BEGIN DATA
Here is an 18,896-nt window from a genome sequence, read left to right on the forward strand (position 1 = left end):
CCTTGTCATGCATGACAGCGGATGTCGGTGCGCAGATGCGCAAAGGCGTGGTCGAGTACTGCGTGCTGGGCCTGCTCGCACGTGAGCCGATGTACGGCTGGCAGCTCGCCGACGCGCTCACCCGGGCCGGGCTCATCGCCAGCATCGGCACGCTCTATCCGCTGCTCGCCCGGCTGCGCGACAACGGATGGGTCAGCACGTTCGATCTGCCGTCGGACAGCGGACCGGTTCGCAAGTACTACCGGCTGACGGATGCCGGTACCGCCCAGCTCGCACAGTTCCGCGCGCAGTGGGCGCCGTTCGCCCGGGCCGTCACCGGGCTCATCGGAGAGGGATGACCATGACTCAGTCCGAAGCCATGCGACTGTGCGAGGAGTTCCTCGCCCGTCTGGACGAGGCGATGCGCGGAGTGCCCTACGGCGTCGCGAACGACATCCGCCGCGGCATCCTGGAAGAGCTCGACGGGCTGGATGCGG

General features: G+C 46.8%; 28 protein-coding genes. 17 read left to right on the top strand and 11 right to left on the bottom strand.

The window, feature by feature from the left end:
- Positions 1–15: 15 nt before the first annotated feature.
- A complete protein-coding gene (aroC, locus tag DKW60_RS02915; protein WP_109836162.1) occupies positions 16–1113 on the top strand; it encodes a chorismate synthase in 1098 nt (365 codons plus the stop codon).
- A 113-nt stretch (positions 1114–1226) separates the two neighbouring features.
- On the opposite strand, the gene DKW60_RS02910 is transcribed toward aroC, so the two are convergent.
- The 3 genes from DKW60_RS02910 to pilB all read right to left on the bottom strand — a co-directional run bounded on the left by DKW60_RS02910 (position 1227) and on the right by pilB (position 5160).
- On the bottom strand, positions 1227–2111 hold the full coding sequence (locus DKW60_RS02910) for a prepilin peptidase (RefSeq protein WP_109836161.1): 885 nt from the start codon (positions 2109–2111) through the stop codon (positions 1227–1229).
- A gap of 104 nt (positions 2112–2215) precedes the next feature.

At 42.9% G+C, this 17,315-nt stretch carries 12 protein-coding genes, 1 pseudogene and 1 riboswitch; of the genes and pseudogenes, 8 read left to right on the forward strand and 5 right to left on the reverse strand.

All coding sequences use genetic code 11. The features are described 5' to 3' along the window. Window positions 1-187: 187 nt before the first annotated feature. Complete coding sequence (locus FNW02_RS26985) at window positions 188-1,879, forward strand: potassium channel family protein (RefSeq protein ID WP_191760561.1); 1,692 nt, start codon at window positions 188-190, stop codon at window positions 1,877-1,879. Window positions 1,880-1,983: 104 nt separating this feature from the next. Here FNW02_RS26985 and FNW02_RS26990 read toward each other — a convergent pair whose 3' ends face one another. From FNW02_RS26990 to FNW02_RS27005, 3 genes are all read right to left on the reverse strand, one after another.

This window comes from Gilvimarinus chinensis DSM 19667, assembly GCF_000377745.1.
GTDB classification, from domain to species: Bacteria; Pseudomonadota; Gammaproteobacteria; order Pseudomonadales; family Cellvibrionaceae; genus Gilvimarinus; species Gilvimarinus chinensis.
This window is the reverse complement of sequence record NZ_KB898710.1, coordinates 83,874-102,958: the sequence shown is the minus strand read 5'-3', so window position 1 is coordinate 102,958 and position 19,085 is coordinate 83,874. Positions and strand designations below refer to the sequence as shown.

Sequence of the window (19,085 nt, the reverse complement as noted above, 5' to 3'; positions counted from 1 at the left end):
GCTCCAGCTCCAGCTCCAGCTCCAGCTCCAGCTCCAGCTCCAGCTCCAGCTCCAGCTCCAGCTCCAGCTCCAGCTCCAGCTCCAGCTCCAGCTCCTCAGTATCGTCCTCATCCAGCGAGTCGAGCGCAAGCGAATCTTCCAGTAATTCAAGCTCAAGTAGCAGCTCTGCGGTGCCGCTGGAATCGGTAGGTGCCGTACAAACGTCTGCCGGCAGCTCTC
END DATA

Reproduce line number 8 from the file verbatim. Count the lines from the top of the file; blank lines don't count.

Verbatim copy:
- On the opposite strand, the gene DKW60_RS02910 is transcribed toward aroC, so the two are convergent.